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Edward Snowden and Laura Poitras Receive the Ridenhour Prize for Truth-Telling | The Nation

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William Greider

William Greider

The fragile and faltering state of American democracy.

Edward Snowden and Laura Poitras Receive the Ridenhour Prize for Truth-Telling

(AP Photo)

Edward Snowden is portrayed as a traitor, a fugitive criminal and maybe even a Russian spy, but when he showed up in Washington, he was greeted by numerous standing ovations. Despite government efforts to demonize him, Snowden looks a lot like the boy next door, maybe more idealistic than most but modestly understated when he talks about his sensational role as a world-class truth-teller. The boyish smile says, Aw, shucks, I’m not anything special. If the feds decide to prosecute this plain-spoken young citizen, they will find it very difficult to convince Americans he is an enemy of the people.

At the National Press Club luncheon where Snowden made his surprise appearance, he was embraced as a national hero. He talked for fifteen or twenty minutes, even took a few questions. The applause was thunderous, the drama so enthralling I failed to take any notes. The Ridenhour awards event is an annual ceremony in Washington honoring public servants and activists, documentary film makers, authors or investigative reporters for their courageous accomplishments.

Snowden and Laura Poitras, the film maker who has collaborated with him, received the Ridenhour Prize for Truth-Telling. The award is named for the late Ron Ridenhour, another brave truth teller who exposed the My Lai massacre during the Vietnam war. The annual luncheon, sponsored by the Nation Institute and the Ferlel Foundation, is always a warm-spirited tribal gathering for the left-liberal and progressive activists who labor for the public interest in the nation’s capital.

Of course, neither Snowden nor Poitras was actually in DC. They appeared, live and in color, on a big screen on the wall of the banquet hall, linked by the marvels of modern communications. Snowden was presumably in Russia, no one said where Poitras was. The transmission was a little jumpy, so their words were often out of sync with the pictures, which added dramatic tension. James Bamford, the authoritative author of three investigative books on the surveillance agency, introduced Snowden–an influential endorsement in Washington circles. The press ignored the event, or maybe they were not informed in advance. Snowden and Poitras have had a lot of experience dodging the cyber-nets cast by government spies and spooks.

Perhaps the most striking thing Snowden said was that when he decided to make public the treasure trove of National Security Agency documents he expected to spend the rest of his life in prison. He decided nevertheless it was “the right thing to do.” Poitras recalled the first time she heard from Snowden was an anonymous e-mail query in early 2013. As an investigative film maker, she was used to dealing with sources who dared not reveal themselves. As discussions progressed about what Snowden wanted to disclose, she was astonished by the scope of what he knew and even more astonished that he intended to go public.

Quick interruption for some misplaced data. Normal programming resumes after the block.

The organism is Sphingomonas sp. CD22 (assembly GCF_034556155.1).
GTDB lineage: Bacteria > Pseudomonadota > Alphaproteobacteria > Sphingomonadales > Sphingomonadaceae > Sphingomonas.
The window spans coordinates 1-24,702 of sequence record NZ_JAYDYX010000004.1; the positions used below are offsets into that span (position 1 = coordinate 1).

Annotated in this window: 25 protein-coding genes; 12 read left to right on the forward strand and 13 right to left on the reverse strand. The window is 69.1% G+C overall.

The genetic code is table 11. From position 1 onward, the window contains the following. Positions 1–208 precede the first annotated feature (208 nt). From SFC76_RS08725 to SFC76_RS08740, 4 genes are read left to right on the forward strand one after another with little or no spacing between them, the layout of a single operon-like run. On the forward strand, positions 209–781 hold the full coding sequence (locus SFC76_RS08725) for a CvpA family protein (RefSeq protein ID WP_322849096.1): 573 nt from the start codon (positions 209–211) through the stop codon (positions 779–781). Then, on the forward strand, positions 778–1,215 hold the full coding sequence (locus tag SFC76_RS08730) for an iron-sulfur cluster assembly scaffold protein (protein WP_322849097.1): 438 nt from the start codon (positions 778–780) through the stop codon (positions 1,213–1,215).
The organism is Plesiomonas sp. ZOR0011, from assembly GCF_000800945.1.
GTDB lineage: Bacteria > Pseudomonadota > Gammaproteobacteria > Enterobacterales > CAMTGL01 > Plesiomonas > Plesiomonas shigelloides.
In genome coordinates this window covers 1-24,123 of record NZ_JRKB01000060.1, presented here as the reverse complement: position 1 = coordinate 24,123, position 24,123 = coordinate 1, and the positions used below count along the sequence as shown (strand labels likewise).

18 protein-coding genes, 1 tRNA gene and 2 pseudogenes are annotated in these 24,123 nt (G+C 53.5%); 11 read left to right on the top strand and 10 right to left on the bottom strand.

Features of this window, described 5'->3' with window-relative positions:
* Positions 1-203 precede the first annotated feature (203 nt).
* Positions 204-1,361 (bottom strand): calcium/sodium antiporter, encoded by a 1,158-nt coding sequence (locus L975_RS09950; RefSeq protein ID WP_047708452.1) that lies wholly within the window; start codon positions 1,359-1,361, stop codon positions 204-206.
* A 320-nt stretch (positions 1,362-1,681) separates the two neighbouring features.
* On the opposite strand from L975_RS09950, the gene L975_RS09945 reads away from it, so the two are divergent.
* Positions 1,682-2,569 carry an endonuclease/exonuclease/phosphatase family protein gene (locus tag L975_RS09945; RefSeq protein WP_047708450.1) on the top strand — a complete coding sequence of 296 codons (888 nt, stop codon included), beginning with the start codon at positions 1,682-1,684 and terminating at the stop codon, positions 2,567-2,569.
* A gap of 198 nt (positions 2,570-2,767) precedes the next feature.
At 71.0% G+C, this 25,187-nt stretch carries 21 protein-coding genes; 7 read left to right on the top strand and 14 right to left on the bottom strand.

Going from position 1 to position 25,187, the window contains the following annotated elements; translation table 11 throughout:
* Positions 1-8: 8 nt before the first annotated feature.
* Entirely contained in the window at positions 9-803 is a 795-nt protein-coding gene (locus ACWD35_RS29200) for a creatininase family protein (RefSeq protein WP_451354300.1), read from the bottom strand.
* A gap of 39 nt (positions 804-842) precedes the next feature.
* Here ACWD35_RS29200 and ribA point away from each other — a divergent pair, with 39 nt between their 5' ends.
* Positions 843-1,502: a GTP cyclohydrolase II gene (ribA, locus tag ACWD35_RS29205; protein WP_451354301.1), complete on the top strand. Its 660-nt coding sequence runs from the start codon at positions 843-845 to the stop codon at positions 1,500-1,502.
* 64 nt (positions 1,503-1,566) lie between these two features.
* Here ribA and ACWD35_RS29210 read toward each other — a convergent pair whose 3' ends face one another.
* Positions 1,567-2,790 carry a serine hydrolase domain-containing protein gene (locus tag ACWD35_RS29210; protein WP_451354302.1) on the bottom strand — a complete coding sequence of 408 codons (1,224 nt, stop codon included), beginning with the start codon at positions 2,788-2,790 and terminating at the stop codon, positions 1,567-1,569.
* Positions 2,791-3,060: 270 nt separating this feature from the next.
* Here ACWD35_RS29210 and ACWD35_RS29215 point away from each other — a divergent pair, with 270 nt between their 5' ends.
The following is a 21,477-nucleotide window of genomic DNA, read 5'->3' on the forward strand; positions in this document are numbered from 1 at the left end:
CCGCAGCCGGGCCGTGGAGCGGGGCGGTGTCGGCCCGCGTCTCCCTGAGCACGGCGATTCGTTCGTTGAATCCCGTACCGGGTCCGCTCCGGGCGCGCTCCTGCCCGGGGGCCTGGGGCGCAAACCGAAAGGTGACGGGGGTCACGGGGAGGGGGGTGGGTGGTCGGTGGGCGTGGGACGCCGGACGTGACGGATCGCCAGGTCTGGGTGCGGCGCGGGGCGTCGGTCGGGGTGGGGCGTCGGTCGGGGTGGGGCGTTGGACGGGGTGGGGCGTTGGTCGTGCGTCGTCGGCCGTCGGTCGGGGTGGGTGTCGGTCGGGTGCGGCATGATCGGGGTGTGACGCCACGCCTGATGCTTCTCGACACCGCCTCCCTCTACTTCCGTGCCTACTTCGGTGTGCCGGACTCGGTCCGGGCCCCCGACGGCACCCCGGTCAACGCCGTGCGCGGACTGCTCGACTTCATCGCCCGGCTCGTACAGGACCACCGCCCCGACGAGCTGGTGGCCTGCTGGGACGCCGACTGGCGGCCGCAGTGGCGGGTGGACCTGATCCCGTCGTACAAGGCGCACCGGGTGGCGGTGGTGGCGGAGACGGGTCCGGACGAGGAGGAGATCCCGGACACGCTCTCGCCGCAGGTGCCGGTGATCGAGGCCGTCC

But Snowden made the point that his decision was neither frivolous nor reckless. His alarm at what NSA was doing to spy on Americans was widely shared among NSA technicians, he said. Rank-and-file workers saw the same abuses and were as upset as he was. NSA spies on more Americans than it spies on any other peoples, he said. But NSA insiders also knew that internal complaints were worse than useless. When internal whistleblowers had tried to follow procedure and file formal objections, they were stiffed or punished. If they went public, top officials insisted they were lying or delusional or whatever.

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Snowden the citizen concluded that if he was going to act, he would have to supply the documents that confirm his shocking accusations. Otherwise, the system would simply brush off his truth-telling and likely punish him as the villain. So Snowden produced a veritable truckload of evidence. Whatever criminal offenses might be lodged against him, Snowden observed that James Clapper, the director of national intelligence, had lied under oath to the US Senate and nothing has happened to him. The president has not fired Clapper or even reprimanded him. Snowden made this point twice. Is NSA above the law? The more Obama protects these guys, the more their dirt will become his dirt.

Meanwhile, Snowden’s manner is the opposite of rancor. He went on at length in defense of NSA people he had worked with, praised them as patriotic Americans proud of their work. He also addressed his family and apologized for the pain and anguish his actions may have caused them. His father was in the audience, evidently proud to see his son honored in the nation’s capital.

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